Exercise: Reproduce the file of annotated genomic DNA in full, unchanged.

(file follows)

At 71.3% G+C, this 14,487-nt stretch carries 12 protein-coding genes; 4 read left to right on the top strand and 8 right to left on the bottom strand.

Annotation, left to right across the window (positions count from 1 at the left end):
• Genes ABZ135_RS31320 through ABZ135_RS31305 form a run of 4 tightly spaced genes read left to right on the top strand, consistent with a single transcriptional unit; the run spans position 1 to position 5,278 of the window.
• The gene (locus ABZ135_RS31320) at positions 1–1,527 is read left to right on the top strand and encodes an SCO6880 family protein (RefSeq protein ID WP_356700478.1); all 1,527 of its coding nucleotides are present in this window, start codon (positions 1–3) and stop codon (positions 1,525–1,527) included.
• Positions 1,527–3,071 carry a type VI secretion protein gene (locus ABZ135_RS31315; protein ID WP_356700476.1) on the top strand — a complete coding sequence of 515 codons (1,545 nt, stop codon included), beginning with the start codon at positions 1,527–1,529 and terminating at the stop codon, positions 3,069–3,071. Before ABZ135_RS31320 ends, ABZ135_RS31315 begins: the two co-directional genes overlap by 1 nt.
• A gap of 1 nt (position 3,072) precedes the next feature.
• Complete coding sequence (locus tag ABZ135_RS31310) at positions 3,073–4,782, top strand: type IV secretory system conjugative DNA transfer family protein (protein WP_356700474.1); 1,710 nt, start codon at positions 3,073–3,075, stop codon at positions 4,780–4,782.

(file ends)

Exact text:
At 71.3% G+C, this 14,487-nt stretch carries 12 protein-coding genes; 4 read left to right on the top strand and 8 right to left on the bottom strand.

Annotation, left to right across the window (positions count from 1 at the left end):
• Genes ABZ135_RS31320 through ABZ135_RS31305 form a run of 4 tightly spaced genes read left to right on the top strand, consistent with a single transcriptional unit; the run spans position 1 to position 5,278 of the window.
• The gene (locus ABZ135_RS31320) at positions 1–1,527 is read left to right on the top strand and encodes an SCO6880 family protein (RefSeq protein ID WP_356700478.1); all 1,527 of its coding nucleotides are present in this window, start codon (positions 1–3) and stop codon (positions 1,525–1,527) included.
• Positions 1,527–3,071 carry a type VI secretion protein gene (locus ABZ135_RS31315; protein ID WP_356700476.1) on the top strand — a complete coding sequence of 515 codons (1,545 nt, stop codon included), beginning with the start codon at positions 1,527–1,529 and terminating at the stop codon, positions 3,069–3,071. Before ABZ135_RS31320 ends, ABZ135_RS31315 begins: the two co-directional genes overlap by 1 nt.
• A gap of 1 nt (position 3,072) precedes the next feature.
• Complete coding sequence (locus tag ABZ135_RS31310) at positions 3,073–4,782, top strand: type IV secretory system conjugative DNA transfer family protein (protein WP_356700474.1); 1,710 nt, start codon at positions 3,073–3,075, stop codon at positions 4,780–4,782.